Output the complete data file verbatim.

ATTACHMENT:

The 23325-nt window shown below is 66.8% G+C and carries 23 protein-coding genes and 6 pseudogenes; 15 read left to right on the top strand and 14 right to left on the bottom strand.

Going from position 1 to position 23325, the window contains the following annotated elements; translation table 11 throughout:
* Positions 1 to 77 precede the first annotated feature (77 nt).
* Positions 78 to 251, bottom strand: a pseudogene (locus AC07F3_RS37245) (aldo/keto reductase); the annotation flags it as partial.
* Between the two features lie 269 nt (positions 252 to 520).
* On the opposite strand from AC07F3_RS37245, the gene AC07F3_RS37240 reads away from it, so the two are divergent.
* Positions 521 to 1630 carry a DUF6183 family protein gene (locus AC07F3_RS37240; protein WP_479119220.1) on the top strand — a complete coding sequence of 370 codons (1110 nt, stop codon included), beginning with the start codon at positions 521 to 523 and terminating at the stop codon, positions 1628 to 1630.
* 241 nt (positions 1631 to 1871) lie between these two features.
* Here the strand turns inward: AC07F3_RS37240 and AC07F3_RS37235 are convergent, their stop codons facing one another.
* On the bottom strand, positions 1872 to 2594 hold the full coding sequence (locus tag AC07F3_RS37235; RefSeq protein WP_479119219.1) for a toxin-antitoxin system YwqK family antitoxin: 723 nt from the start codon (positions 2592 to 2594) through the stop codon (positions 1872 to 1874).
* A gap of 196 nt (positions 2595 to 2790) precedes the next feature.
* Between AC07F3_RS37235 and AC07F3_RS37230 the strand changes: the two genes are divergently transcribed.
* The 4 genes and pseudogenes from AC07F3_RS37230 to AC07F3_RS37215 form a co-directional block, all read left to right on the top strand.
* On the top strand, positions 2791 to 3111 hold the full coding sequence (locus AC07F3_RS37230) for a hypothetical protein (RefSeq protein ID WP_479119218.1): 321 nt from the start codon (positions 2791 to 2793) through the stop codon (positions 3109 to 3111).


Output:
The 23325-nt window shown below is 66.8% G+C and carries 23 protein-coding genes and 6 pseudogenes; 15 read left to right on the top strand and 14 right to left on the bottom strand.

Going from position 1 to position 23325, the window contains the following annotated elements; translation table 11 throughout:
* Positions 1 to 77 precede the first annotated feature (77 nt).
* Positions 78 to 251, bottom strand: a pseudogene (locus AC07F3_RS37245) (aldo/keto reductase); the annotation flags it as partial.
* Between the two features lie 269 nt (positions 252 to 520).
* On the opposite strand from AC07F3_RS37245, the gene AC07F3_RS37240 reads away from it, so the two are divergent.
* Positions 521 to 1630 carry a DUF6183 family protein gene (locus AC07F3_RS37240; protein WP_479119220.1) on the top strand — a complete coding sequence of 370 codons (1110 nt, stop codon included), beginning with the start codon at positions 521 to 523 and terminating at the stop codon, positions 1628 to 1630.
* 241 nt (positions 1631 to 1871) lie between these two features.
* Here the strand turns inward: AC07F3_RS37240 and AC07F3_RS37235 are convergent, their stop codons facing one another.
* On the bottom strand, positions 1872 to 2594 hold the full coding sequence (locus tag AC07F3_RS37235; RefSeq protein WP_479119219.1) for a toxin-antitoxin system YwqK family antitoxin: 723 nt from the start codon (positions 2592 to 2594) through the stop codon (positions 1872 to 1874).
* A gap of 196 nt (positions 2595 to 2790) precedes the next feature.
* Between AC07F3_RS37235 and AC07F3_RS37230 the strand changes: the two genes are divergently transcribed.
* The 4 genes and pseudogenes from AC07F3_RS37230 to AC07F3_RS37215 form a co-directional block, all read left to right on the top strand.
* On the top strand, positions 2791 to 3111 hold the full coding sequence (locus AC07F3_RS37230) for a hypothetical protein (RefSeq protein ID WP_479119218.1): 321 nt from the start codon (positions 2791 to 2793) through the stop codon (positions 3109 to 3111).